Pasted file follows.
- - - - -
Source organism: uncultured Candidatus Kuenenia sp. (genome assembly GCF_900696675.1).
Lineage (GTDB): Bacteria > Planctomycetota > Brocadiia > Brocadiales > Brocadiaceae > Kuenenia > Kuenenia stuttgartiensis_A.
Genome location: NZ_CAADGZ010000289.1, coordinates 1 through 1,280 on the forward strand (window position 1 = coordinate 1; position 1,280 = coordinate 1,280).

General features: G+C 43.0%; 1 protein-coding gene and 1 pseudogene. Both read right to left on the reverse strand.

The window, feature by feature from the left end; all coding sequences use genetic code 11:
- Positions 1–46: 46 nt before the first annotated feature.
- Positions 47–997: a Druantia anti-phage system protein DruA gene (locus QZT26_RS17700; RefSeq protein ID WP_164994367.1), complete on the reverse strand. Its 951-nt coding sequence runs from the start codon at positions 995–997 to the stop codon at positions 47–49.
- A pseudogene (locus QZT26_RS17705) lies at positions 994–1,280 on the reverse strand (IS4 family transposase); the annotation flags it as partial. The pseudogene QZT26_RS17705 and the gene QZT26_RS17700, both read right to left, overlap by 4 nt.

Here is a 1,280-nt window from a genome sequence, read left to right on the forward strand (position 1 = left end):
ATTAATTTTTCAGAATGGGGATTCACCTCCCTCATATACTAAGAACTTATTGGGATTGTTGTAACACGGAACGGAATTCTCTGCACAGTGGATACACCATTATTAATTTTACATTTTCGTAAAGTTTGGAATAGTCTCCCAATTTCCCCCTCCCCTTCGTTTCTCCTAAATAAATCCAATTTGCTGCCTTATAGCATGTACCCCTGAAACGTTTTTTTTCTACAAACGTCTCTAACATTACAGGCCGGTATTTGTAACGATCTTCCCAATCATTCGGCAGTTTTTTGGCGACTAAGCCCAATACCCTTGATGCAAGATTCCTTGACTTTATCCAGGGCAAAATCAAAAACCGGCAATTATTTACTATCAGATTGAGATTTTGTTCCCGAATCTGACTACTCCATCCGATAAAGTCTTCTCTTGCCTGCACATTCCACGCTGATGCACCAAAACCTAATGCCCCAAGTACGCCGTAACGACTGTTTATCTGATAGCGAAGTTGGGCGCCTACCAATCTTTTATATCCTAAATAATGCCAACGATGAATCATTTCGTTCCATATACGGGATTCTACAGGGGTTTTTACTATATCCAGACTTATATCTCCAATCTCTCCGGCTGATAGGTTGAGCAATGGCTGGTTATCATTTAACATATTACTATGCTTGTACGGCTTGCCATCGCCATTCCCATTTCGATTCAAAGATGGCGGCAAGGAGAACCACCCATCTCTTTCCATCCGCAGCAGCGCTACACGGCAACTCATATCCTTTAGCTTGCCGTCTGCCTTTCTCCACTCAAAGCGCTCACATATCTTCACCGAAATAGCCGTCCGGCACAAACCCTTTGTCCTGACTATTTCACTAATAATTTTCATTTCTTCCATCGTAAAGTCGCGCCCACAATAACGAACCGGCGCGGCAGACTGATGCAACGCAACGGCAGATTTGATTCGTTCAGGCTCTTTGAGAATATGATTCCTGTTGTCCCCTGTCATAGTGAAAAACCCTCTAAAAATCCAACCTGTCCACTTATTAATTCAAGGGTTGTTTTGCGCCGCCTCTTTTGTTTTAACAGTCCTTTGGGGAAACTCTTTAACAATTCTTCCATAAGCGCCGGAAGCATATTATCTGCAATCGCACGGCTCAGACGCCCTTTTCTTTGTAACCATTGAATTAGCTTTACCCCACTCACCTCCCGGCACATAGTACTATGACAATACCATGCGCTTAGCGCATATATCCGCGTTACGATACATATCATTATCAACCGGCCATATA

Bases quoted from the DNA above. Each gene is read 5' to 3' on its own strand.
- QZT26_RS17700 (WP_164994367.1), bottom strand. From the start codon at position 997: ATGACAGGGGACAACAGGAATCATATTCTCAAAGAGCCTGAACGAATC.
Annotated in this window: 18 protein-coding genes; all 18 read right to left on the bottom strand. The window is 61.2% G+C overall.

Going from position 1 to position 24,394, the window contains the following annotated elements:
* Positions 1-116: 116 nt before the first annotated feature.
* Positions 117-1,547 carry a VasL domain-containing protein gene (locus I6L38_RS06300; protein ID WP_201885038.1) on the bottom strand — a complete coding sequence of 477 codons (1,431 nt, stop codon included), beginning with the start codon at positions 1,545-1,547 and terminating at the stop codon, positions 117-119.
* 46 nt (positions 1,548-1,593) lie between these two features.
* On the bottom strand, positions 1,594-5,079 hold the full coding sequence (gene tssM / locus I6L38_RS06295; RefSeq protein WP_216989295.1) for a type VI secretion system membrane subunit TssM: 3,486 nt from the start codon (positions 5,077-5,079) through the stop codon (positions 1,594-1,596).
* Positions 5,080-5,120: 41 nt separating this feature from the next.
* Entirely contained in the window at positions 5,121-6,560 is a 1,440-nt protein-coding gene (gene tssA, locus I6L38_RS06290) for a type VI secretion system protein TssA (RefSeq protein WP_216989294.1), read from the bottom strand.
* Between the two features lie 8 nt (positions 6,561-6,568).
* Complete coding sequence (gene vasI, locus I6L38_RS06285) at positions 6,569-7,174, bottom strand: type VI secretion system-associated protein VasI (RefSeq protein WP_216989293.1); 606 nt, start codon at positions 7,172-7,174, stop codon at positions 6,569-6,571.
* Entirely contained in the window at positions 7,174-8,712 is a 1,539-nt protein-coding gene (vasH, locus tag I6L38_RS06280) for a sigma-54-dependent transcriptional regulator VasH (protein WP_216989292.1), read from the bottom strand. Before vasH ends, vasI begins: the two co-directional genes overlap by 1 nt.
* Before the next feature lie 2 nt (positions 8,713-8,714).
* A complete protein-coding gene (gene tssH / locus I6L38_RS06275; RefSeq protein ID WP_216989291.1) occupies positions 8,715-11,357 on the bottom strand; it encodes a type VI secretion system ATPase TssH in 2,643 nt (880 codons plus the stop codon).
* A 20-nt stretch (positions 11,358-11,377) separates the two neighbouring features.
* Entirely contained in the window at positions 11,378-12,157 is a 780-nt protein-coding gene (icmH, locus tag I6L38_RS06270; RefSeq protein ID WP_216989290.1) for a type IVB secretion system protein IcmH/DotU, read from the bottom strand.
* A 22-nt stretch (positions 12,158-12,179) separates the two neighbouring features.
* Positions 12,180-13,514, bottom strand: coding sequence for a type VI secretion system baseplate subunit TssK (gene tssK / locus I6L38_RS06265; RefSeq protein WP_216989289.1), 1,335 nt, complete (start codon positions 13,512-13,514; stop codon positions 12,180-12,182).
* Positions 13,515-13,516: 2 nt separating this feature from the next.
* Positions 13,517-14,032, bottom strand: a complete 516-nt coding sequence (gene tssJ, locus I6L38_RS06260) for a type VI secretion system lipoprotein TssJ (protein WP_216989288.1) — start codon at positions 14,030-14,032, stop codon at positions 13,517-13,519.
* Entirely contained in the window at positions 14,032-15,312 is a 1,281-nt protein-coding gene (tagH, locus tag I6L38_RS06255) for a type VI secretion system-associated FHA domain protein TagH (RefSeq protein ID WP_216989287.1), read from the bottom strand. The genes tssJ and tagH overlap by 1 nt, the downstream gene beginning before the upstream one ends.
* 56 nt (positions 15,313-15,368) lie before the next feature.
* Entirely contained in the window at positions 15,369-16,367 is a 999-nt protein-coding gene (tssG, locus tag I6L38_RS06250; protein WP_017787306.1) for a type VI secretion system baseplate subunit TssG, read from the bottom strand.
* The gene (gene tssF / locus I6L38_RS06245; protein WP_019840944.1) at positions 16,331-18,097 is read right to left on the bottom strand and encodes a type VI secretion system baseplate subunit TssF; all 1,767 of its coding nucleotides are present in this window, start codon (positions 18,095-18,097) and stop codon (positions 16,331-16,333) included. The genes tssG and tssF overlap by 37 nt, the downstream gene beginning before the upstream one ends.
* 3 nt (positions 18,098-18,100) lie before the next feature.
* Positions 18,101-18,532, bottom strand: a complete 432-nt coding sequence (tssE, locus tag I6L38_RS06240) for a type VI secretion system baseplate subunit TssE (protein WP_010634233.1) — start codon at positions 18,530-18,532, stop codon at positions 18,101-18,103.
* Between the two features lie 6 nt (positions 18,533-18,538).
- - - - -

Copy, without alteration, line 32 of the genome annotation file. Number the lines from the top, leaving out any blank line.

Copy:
* Entirely contained in the window at positions 14,032-15,312 is a 1,281-nt protein-coding gene (tagH, locus tag I6L38_RS06255) for a type VI secretion system-associated FHA domain protein TagH (RefSeq protein ID WP_216989287.1), read from the bottom strand. The genes tssJ and tagH overlap by 1 nt, the downstream gene beginning before the upstream one ends.